Arnold Kling  

Psychological Effects of Status Rank Changes

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Anthony Stevens and John Price wrote


depression is an adaptive response to losing rank and conceiving of oneself as a loser. The adaptive function of the depression, according to rank theory, is to facilitate losing and to promote accommodation to the fact that one has lost. In other words, the depressive state evolved to promote the acceptance of the subordinate role...

an internal inhibitory process comes into operation which causes the individual to cease competing and reduce his level of aspiration. This inhibitory process is involuntary and results in the loss of energy, depressed mood, sleep disturbance, poor appetite, retarded movements, and loss of confidence which are typical characteristics of depression.

The hypothesis was (the excerpt is from a book written in 1996) that depression allows losers to adapt peacefully to a loss of status, and thus it improves the survival of the overall group. I am not sure whether this belongs in Tyler Cowen's neurodiversity sphere or Robin Hanson's status and signaling sphere. Pointer from Patri Friedman.


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COMMENTS (3 to date)
agnostic writes:

"that depression allows losers to adapt peacefully to a loss of status, and thus it improves the survival of the overall group. "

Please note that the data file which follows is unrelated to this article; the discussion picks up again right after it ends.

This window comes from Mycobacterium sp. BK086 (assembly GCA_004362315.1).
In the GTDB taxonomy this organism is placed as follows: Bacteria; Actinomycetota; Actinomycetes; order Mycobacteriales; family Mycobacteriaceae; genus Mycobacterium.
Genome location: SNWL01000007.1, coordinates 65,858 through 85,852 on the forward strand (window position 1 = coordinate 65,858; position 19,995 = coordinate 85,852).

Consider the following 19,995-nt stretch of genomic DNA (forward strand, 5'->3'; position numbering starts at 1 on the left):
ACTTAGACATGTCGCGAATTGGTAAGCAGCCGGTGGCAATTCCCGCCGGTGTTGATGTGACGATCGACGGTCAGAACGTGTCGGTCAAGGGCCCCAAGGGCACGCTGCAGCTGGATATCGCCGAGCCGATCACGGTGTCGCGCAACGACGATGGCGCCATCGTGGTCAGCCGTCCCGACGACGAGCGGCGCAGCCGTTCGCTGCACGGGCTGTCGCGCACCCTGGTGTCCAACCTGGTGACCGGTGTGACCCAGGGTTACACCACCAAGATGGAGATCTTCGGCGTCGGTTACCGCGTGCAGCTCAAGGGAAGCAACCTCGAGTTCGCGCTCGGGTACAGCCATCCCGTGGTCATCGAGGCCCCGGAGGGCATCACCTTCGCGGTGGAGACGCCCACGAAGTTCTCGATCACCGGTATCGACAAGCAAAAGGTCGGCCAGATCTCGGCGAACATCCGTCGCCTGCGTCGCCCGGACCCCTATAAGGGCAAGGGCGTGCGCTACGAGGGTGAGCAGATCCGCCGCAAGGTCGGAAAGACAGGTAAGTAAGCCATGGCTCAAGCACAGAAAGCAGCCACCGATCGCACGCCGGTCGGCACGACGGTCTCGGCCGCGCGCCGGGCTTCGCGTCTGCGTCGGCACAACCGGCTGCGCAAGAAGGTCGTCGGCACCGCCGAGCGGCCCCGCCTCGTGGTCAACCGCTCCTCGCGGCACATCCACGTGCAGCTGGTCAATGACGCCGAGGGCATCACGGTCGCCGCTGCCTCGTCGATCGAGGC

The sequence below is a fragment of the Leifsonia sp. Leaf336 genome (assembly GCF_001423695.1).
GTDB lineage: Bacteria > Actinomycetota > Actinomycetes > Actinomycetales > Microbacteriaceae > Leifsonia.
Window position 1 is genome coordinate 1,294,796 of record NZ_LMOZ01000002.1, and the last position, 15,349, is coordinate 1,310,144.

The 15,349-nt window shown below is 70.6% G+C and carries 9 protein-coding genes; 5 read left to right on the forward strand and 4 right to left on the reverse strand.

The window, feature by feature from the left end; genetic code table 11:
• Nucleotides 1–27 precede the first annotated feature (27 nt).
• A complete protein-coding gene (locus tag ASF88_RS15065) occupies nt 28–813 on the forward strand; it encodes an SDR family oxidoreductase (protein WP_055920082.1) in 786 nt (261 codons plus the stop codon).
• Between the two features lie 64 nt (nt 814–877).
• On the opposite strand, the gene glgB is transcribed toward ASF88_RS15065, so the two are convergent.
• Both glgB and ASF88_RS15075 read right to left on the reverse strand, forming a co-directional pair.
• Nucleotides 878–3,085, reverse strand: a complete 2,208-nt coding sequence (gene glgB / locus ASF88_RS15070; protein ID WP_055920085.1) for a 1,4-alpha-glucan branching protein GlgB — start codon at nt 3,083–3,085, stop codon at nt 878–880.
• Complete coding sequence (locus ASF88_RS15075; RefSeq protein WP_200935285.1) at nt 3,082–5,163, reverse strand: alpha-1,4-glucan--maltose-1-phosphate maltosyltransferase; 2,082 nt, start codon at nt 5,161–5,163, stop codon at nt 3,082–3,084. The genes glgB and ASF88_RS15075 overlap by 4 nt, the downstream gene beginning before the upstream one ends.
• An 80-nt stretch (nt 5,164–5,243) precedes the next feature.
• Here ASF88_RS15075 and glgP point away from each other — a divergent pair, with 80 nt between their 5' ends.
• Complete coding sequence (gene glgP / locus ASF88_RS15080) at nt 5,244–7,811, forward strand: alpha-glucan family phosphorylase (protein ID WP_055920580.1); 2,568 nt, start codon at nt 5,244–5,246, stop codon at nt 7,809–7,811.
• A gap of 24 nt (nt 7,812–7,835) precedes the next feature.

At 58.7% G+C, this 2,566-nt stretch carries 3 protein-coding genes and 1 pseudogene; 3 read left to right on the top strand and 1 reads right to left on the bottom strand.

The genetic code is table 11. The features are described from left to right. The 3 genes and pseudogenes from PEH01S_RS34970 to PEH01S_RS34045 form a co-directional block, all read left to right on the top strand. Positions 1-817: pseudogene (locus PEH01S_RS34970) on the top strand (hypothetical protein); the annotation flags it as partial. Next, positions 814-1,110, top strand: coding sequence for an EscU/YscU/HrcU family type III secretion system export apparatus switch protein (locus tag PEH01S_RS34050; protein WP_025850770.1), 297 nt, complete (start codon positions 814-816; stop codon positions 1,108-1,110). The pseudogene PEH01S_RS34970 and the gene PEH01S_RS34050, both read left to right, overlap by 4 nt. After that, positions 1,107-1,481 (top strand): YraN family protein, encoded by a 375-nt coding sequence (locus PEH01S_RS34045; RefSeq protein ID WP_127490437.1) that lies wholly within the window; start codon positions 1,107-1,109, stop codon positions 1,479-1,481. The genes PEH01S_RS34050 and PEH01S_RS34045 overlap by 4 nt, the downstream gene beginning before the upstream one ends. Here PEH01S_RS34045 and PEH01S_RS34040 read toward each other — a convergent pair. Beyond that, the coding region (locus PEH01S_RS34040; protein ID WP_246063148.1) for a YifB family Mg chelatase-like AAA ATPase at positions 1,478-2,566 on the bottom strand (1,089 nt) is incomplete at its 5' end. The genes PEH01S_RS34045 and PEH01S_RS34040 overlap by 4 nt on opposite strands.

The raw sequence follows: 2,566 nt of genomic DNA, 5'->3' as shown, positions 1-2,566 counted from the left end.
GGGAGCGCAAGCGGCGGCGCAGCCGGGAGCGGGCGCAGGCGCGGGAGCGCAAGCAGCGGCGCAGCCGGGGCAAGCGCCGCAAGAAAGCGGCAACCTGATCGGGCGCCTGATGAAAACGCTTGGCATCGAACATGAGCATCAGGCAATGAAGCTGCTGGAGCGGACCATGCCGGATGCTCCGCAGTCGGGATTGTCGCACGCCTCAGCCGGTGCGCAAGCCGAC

It's survival of genes that matter, though, not groups (except to the extent that this promotes survival of genes).

Take two individuals who lose status: A gets depressed and accepts inferior status, while B never accepts it and keeps trying to get back high status. In hierarchical societies, A will have greater genetic success than B because he won't get killed by the new dominant person / coalition.

Hunter-gatherer societies aren't hierarchical, so depression will only show up in agricultural and industrial populations. Sure enough, the variants of the serotonin transporter that predispose to depression are at higher frequencies in Europe and East Asia compared to sub-Saharan Africa.

hacs writes:

A caveat: any individual plays many games (work, marriage, parenthood/motherhood, etc) at any time, and a serious loss in an important game can send him/her through depression, compelling him/her to new losses (any game), and so forth.

There is not survival of the group, natural selection works on each specimen, not on groups. That is a misconception.

Dan Weber writes:

that depression allows losers to adapt peacefully

I know you didn't mean it this way, but the first time through I read your use of "losers" as derisive. Maybe I was thinking too much of this classic Onion article.

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